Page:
Pantone’s choice of Classic Blue as its 2020 Color of the Year is a calming vision of hope and optimism for the new decade
The colour blue is everywhere around us: in the sky we look up to each morning and in the seas we travel across. It’s also the current buzzword of the beauty, wellness automotive and tech industries. Fitting, then, that to start the new decade, US trend-forecasting company Pantone has revealead its 2020 Color of the Year: Classic Blue, a hue it has described as being a “universal favourite”. (The 2019 selection was the “life-affirming” Living Coral, which was said to highlight the need for real-world experiences versus social media.) Pantone noted Classic Blue’s ability to instil calm and confidence, and its way of offering a dependable and stable foundation on which to build “as we cross the threshold into a new era”.
“We are living in a time that requires trust and faith. It is this kind of constancy and confidence that is expressed by Pantone 19-4052 [Classic Blue],” remarks Leatrice Eiseman, executive director of the Pantone Color Institute. “A boundless blue, evocative of the vast and infinite evening sky, Classic Blue encourages us to look beyond the obvious to expand our thinking – challenging us to think more deeply, increase our perspective and open the flow of our communication.”
Interestingly, blue is also not a colour associated with its traditional traits of sadness, despite centuries of artistic and literary minds using the hue to represent melancholy, including jazz music (such as Miles Davis’s Kind of Blue) and the genre of blues itself. “People don’t associate blue with sadness anymore,” says Eiseman. “I think that’s kind of an older-generation reaction.”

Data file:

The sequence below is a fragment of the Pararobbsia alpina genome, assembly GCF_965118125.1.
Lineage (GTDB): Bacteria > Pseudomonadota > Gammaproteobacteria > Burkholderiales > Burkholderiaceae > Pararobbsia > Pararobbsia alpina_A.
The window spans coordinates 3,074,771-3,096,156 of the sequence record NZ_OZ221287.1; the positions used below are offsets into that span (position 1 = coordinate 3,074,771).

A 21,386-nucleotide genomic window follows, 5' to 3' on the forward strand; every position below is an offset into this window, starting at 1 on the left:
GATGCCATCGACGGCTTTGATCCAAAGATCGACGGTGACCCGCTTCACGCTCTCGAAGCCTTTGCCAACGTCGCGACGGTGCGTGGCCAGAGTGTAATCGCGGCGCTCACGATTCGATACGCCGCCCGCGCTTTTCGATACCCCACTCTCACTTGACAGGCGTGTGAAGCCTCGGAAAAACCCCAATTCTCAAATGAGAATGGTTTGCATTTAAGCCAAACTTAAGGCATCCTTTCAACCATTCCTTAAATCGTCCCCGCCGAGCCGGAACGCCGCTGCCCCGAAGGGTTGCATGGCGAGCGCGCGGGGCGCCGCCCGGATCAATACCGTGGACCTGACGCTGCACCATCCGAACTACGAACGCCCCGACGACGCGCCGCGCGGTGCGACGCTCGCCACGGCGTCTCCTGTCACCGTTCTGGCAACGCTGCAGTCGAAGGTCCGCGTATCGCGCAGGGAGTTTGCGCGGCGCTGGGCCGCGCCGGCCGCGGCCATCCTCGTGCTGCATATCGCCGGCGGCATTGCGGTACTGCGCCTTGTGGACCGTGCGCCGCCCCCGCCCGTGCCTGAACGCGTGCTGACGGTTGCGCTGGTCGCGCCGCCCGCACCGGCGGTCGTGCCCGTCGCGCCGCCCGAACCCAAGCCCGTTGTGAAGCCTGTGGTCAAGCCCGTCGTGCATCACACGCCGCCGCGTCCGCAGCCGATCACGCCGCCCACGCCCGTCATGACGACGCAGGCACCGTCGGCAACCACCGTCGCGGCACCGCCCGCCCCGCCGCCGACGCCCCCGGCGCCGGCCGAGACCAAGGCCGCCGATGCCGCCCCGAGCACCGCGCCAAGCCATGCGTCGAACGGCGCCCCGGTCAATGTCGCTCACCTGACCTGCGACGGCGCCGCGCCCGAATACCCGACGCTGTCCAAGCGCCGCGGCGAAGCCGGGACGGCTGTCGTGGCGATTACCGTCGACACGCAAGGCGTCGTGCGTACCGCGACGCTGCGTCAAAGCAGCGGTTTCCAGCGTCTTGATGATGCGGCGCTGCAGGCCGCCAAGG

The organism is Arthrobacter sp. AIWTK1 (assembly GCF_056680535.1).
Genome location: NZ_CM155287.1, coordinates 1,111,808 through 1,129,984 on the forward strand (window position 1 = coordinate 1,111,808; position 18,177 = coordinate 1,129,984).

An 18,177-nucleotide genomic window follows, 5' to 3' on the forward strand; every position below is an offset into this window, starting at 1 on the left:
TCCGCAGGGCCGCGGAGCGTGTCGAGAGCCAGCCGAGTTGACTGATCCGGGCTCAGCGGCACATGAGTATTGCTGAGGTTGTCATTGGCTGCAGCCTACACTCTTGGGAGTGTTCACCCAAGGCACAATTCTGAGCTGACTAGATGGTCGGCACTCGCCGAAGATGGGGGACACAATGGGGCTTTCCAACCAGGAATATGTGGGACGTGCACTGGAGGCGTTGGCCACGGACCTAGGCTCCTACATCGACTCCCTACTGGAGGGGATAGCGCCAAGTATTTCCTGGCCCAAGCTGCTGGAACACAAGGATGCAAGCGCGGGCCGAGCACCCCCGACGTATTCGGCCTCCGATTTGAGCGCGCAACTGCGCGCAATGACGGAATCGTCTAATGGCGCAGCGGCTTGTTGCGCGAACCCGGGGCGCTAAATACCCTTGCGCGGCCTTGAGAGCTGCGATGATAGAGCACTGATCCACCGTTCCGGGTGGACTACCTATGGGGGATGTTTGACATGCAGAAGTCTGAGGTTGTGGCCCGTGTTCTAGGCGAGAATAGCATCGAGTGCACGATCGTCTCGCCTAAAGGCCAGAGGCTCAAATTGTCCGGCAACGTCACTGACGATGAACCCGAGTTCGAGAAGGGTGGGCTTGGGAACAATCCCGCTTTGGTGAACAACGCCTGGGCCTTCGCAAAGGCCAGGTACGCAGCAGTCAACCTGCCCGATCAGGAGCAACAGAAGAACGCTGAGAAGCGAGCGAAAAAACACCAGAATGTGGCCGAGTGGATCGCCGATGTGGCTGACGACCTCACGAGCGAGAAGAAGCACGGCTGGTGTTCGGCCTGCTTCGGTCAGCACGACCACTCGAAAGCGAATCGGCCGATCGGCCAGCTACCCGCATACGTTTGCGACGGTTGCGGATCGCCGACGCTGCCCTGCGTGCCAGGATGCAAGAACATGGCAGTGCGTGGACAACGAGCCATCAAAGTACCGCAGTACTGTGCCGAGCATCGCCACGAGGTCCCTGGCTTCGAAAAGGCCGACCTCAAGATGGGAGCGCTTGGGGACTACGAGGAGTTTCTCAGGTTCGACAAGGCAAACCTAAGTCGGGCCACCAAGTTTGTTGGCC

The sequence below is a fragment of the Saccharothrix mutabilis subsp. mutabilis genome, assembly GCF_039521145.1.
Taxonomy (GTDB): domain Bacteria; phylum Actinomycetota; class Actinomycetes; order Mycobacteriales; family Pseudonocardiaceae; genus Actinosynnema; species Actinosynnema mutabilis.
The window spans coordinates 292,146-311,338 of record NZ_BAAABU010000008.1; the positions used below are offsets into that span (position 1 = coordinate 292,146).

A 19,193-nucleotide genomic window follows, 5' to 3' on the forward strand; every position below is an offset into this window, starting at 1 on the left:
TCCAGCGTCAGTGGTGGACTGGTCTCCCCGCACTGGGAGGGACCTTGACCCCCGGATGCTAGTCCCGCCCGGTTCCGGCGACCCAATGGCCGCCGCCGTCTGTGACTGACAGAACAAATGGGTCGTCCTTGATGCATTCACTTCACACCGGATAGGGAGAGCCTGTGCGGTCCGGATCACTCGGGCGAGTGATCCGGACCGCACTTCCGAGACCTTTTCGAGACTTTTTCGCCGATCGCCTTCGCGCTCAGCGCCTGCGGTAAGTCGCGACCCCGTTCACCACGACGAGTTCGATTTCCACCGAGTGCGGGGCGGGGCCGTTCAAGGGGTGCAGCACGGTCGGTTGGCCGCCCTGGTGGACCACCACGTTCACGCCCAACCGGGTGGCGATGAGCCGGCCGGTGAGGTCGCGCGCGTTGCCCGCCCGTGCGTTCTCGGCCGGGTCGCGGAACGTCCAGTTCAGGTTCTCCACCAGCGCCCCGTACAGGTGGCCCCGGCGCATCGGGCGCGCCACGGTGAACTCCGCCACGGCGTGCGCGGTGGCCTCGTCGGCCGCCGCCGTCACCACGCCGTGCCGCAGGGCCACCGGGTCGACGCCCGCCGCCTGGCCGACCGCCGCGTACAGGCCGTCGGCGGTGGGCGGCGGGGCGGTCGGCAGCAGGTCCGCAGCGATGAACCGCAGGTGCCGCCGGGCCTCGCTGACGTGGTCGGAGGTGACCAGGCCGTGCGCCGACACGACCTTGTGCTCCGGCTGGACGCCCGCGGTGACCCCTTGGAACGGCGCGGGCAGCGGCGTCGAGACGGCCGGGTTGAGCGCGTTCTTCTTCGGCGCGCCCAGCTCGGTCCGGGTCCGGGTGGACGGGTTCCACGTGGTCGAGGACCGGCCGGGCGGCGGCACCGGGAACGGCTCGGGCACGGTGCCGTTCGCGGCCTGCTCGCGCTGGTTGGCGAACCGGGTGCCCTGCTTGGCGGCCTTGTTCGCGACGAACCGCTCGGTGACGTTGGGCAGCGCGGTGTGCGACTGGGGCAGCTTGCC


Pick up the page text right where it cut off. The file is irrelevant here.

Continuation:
For 20 years, Pantone’s Color of the Year has influenced product development and purchasing decisions in numerous industries, including fashion, home furnishings, and industrial design, as well as product packaging and graphic design. Interestingly, its first-ever colour pick in 2000 was for Cerulean Blue.
Pantone Color Institute analysts scour the globe looking for new colour influences from the worlds of entertainment, film, art and fashion, as well as popular travel destinations, design, new lifestyles and socio-economic conditions. Influences may also stem from new technologies, materials, textures and effects that impact colour, relevant social media platforms and even upcoming sporting events that capture worldwide attention.
Classic Blue already maintains a strong, loyal following. The British Royal Family has always worn it; the Duchess of Cambridge Kate Middleton and the Duchess of Sussex Meghan Markle both wore Classic Blue at separate engagements on November 7, 2019. Markle regularly wears Classic Blue dresses from Jason Wu and Roksanda Athena. Princess Diana wore the hue on numerous occasions, too. Kim Kardashian West has been recently spotted in the colour, while Lauren Hutton wore Armani in Classic Blue to the 2019 British Fashion Awards on December 2.
Classic Blue has also been the colour du jour of the wellness world. Many food scientists have been encouraging people to eat blueberries and blue-tinted foods that contain beneficial anthocyanins. And luxury skincare products such as Chanel’s latest offering, Blue Serum, have adopted the word in their nomenclature. The automotive and digital industries have long used the colour and continue to develop more products in the shade. Ferraris, Lamborghinis, Jaguars and more have all appropriated this colour.
Above all, in today’s ultra-fast-paced technological blur of a world, blue is viewed as a colour of anti-anxiety, hope and optimism. “It has depth to it, but it’s a color of anticipation because we’re looking ahead,” says Eiseman. “What’s going to come?” May your visions for 2020 be tinged with Classic Blue.
Images: © 2017 Automobili Lamborghini S.p.A.; Instagram: @kensingtonroyal; Instagram: @sussexroyal;
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